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The BBC's UN correspondent Mark Devenport reports:
"Mr Annan says the rebel leaders should prove they're committed to the peace process"
 real 28k

Wednesday, 8 December, 1999, 09:17 GMT
UN warning to Sierra Leone
unamsil troops The 6,000-strong Unamsil force will monitor the ceasefire

The United Nations has expressed serious concern about continuing ceasefire violations and human rights abuses in Sierra Leone, despite the deployment of a UN peacekeeping force there.

UN Secretary-General Kofi Annan, in a report to the UN Security Council, described the overall situation in the country as precarious, with a marked deterioration in atmosphere in October and November.

Kofi Annan "The obstruction of humanitarian assistance must stop"
"The continued violence against the people of Sierra Leone and international personnel is unacceptable and perpetrators should expect to be held accountable for their actions" he wrote.

He said the recent violations of the ceasefire were cause for serious concern and he urged rebel leaders to "prove by their actions that they are indeed committed to the peace process".

Thousands still armed

The peace agreement was signed in the Togolese capital of Lome last July, and gave senior rebel leaders positions in government in return for a promise to disarm fighters and end the country's civil war.

So far however only 4,000 out of an estimated 45,000 fighters have disarmed or registered as ex-combatants.

Over 500 of these are children, and in recent fighting a number of 15-year old boys were injured, Mr Annan wrote.

More than 2,000 children are still missing since a rebel incursion in January in the west of the country, according to his report.

The secretary general said that the Revolutionary United Front (RUF) led by Fodoy Sankoh, and other rebel groups were continuing to move troops and weapons around Sierra Leone, and were attacking aid workers as well as their own countrymen.

Reports suggest civilians in some rebel-held areas have been subjected to a harsh system of control with severe punishment, including execution for those accused of offences. People were also subjected to rape, abduction and harassment.


Mr Annan acknowledged however that some progess had been made since the peace agreement.

He cited the return of the rebel RUF leader Fodoy Sankoh to the capital, Freetown, the establishment of a government of national unity and the registration of Mr Sankoh's group as a political party.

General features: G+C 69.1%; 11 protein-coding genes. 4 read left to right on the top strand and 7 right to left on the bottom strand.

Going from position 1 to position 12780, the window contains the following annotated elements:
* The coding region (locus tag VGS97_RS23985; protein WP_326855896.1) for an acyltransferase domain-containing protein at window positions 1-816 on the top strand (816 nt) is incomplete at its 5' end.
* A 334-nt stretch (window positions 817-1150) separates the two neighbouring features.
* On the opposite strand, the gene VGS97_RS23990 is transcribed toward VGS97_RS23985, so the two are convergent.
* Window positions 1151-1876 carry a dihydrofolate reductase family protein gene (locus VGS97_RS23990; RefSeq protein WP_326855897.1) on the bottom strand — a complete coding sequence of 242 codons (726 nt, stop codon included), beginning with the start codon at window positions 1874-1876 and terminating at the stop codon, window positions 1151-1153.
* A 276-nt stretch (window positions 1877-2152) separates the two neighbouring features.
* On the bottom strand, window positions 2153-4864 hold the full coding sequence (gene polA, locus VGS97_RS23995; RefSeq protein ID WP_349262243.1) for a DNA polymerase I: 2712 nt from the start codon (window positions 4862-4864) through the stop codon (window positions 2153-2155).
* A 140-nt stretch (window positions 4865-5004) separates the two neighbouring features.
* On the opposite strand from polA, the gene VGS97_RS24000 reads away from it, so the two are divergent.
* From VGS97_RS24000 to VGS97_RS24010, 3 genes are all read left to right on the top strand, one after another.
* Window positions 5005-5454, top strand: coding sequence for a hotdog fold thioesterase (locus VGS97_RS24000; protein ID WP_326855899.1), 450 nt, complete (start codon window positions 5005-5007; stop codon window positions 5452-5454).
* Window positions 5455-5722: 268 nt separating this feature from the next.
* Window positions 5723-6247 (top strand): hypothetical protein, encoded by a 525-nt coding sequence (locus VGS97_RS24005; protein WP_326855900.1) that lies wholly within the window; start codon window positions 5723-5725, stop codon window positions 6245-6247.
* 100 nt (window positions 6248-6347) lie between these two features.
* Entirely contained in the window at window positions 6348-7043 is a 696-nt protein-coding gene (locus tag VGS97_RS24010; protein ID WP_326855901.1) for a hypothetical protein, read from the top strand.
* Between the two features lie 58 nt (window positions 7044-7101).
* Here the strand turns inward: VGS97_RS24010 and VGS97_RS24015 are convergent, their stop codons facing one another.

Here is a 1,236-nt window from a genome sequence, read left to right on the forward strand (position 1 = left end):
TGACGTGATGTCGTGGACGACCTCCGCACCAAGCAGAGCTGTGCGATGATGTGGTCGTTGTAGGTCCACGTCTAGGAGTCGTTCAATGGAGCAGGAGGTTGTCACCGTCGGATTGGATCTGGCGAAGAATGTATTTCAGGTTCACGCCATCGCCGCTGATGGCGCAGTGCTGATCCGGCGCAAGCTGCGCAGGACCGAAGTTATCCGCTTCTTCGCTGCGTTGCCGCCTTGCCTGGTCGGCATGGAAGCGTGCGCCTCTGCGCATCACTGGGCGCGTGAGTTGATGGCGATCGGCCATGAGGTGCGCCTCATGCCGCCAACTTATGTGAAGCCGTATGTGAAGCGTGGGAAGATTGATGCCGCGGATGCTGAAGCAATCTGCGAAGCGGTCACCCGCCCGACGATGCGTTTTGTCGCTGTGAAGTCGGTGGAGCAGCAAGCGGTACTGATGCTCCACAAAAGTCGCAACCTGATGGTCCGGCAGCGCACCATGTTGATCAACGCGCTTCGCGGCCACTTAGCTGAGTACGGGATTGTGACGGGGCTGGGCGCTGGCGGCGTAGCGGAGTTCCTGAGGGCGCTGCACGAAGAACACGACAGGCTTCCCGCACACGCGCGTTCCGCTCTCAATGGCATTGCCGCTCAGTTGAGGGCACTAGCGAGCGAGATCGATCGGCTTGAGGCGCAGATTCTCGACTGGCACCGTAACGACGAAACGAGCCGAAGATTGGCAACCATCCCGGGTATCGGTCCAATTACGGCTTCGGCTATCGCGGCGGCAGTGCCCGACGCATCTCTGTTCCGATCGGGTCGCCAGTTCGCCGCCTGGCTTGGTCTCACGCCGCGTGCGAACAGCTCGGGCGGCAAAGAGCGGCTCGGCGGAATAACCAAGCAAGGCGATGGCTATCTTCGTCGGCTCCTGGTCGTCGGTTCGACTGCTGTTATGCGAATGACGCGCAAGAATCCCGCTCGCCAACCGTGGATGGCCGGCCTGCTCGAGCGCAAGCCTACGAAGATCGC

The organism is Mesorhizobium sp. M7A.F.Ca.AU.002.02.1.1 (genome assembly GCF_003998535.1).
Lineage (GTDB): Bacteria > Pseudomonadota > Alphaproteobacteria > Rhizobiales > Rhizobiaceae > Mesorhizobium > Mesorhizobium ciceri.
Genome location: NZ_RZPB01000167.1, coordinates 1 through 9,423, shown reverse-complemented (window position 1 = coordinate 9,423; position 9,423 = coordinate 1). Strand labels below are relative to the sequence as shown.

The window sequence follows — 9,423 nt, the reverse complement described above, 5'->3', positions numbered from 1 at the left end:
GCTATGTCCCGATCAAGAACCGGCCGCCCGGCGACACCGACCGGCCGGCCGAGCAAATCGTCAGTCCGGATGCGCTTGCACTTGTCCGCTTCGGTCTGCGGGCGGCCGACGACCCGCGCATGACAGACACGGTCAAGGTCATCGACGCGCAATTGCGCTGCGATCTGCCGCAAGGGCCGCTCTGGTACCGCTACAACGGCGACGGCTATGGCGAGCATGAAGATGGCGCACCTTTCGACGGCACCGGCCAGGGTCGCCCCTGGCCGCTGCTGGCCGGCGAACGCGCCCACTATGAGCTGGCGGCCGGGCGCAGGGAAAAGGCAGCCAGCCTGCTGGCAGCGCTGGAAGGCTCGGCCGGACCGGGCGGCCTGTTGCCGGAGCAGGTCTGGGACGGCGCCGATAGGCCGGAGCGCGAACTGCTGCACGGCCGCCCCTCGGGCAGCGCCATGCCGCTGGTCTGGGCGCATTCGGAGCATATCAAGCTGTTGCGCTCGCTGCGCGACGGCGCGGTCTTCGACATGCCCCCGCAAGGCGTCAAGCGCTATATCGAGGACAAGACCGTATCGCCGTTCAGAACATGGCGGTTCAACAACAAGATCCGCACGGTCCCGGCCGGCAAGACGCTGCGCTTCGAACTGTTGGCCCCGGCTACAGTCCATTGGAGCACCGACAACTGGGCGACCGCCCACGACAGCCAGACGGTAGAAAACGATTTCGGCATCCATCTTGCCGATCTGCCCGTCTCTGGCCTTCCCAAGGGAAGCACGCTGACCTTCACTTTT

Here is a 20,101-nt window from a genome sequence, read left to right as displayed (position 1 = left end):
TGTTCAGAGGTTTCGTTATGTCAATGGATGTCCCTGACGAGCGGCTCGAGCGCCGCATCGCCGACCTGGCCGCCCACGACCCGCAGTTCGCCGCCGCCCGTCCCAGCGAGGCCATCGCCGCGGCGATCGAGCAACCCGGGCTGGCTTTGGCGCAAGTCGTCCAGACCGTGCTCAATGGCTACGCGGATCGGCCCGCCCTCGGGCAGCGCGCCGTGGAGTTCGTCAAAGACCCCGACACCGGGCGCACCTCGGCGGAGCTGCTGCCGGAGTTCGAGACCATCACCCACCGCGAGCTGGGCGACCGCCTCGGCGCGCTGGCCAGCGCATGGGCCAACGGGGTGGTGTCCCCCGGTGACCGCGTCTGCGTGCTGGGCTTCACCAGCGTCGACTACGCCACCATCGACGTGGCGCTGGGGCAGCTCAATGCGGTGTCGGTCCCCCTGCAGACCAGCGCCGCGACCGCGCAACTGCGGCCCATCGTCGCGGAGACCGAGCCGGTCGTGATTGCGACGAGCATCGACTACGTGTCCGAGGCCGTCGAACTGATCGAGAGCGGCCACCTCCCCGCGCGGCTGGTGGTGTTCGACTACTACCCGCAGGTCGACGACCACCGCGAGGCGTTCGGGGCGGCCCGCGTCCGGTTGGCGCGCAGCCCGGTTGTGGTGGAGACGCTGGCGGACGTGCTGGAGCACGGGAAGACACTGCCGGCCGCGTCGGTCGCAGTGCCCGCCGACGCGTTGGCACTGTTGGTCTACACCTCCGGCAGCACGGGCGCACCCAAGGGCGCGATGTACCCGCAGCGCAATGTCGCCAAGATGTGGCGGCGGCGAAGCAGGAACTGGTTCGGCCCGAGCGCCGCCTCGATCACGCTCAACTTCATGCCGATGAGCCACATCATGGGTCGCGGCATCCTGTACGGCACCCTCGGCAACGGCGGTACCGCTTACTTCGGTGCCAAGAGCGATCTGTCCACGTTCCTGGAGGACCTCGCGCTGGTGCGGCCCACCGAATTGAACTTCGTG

Rebel leaders must prove by their actions they are committed to peace
Kofi Annan
But he warned that the ceasefire violations were unacceptable, and said the rebel leaders must take responsibility for the advance of the peace process.

He urged them to work within the new government towards a lasting peace, saying the period ahead was crucial.

Peacekeeping force

The grim reports comes as the United Nations continues to build up its 6,000-strong peacekeeping force in the country.

Indian commander General Vijay Jetley flew in on Tuesday with a contingent of Indian army Gurkha troops who will form a key element in the peacekeeping operation.

Kenyan soldiers Kenyan peacekeepers were the first to arrive
Once the United Nations Mission in Sierra Leone, or Unamsil, force is assembled, it will have about 1,000 Indians and a similar number of soldiers from Kenya.

The rest of the force will be supplied from West African countries, led by Nigeria.

The West African soldiers have already been fighting in Sierra Leone for a number of years with the broad support of the international community and many Sierra Leonean civilians.

Rebel commanders however have questioned their neutrality as part of the UN force.

Tens of thousands of people have died in the country's civil war, which has lasted almost a decade and left up to 2m people homeless.

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